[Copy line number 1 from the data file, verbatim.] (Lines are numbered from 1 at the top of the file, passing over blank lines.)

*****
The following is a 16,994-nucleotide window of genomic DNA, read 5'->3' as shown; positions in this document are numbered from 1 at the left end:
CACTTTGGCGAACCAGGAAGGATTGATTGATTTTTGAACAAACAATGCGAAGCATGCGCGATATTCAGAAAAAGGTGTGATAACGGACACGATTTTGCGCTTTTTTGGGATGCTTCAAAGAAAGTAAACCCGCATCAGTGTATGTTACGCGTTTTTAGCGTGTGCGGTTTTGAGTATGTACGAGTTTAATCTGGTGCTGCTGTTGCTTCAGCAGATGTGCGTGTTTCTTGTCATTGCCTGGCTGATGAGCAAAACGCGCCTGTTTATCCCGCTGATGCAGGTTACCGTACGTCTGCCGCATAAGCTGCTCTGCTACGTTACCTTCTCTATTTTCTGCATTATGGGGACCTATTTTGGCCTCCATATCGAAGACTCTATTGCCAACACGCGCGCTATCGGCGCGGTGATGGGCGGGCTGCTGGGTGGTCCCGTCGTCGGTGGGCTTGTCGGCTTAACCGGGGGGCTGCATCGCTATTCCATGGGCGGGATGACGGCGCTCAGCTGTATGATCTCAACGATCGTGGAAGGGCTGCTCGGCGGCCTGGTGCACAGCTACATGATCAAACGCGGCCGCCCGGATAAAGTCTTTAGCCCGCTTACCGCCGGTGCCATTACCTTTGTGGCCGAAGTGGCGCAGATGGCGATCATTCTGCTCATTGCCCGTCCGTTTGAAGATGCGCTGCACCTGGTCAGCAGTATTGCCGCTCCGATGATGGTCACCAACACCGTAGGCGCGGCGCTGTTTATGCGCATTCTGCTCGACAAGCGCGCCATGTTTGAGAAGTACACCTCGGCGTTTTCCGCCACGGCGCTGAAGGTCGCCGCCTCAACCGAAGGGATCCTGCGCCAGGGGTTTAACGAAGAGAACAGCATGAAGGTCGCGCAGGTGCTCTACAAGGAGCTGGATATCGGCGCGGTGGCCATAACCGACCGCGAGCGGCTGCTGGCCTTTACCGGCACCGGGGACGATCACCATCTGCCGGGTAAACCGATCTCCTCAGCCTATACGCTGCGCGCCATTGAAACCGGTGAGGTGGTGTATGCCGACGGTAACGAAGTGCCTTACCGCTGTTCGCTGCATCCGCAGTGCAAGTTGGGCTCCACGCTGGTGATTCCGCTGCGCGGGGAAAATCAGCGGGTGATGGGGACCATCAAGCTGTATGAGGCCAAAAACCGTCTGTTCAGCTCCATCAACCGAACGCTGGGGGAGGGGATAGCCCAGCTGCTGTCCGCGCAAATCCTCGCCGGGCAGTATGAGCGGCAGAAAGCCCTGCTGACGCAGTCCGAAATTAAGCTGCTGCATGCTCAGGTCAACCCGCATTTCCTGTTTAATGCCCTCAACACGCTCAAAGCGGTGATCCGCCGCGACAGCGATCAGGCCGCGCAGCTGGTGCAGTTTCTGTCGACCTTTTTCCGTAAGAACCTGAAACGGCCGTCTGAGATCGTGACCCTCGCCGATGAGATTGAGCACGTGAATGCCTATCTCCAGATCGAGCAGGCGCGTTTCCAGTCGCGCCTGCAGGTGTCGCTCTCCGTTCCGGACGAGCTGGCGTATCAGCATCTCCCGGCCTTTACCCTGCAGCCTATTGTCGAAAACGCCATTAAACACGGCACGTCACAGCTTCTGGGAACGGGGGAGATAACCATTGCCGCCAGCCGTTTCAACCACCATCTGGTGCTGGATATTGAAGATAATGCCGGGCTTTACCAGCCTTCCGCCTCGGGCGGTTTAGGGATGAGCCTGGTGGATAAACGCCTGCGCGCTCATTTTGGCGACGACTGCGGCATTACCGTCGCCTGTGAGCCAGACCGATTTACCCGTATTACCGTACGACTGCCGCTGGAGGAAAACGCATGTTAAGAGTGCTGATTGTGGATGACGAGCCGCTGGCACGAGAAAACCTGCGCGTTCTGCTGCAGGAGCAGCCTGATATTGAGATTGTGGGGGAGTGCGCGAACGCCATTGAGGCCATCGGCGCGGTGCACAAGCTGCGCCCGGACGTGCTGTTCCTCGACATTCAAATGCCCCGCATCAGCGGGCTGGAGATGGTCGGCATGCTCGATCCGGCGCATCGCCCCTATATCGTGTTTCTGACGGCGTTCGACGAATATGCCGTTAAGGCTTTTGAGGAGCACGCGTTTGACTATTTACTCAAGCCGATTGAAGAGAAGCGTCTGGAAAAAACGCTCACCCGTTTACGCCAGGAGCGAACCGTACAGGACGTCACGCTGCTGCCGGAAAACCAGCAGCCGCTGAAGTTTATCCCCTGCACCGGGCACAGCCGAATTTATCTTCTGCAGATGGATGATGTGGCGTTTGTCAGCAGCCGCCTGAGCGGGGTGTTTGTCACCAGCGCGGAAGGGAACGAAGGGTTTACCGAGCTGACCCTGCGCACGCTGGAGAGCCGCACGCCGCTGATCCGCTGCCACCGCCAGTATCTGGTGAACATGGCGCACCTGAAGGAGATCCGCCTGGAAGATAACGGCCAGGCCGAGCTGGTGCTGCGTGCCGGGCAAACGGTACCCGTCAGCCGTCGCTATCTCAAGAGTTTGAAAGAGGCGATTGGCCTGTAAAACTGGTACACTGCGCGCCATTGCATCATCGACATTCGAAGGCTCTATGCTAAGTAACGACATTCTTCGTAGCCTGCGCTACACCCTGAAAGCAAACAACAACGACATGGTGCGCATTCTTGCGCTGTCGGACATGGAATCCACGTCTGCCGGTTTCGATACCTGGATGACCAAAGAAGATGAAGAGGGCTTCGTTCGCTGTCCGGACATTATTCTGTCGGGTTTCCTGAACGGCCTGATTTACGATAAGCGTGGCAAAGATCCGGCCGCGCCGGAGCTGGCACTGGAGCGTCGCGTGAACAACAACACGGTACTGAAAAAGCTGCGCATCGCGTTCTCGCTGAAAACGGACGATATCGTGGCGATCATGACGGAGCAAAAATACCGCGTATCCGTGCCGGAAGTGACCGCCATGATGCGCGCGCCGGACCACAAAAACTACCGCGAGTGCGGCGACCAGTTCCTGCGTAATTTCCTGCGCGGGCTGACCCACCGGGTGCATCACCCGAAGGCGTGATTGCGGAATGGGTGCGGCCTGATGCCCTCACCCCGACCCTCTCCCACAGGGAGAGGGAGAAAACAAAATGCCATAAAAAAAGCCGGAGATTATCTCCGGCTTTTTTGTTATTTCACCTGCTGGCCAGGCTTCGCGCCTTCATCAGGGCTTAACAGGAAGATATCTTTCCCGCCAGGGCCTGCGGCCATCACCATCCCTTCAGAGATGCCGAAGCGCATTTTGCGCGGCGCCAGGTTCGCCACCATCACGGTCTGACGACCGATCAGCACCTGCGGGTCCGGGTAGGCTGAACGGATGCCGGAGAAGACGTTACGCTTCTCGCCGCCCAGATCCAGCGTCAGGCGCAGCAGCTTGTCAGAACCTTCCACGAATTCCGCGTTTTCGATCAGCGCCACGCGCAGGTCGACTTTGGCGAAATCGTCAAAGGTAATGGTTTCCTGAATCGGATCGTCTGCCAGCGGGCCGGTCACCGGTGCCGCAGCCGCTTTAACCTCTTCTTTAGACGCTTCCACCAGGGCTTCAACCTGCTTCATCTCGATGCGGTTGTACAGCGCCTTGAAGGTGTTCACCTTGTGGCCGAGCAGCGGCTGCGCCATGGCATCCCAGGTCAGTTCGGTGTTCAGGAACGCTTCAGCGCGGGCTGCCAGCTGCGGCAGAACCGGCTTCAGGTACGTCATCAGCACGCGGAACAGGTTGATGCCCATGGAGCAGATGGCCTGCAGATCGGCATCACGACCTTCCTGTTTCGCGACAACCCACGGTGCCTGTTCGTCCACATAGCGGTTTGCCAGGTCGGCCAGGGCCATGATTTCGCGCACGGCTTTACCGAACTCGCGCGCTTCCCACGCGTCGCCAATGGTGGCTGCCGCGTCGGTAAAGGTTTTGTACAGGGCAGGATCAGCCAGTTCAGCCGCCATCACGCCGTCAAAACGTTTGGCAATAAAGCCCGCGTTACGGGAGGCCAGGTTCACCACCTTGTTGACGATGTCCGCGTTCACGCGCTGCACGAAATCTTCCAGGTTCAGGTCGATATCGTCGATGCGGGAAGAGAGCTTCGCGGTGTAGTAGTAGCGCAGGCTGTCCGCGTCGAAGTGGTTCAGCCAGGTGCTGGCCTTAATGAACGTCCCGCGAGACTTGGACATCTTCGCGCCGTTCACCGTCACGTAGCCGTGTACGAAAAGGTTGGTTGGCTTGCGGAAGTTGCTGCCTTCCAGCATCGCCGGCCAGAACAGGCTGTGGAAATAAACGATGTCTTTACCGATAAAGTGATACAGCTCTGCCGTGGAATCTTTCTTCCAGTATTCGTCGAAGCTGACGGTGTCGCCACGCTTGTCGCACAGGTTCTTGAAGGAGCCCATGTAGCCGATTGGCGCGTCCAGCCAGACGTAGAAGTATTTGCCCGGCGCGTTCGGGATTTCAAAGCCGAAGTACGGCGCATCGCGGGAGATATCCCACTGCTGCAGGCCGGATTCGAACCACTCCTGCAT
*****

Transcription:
The following is a 16,994-nucleotide window of genomic DNA, read 5'->3' as shown; positions in this document are numbered from 1 at the left end: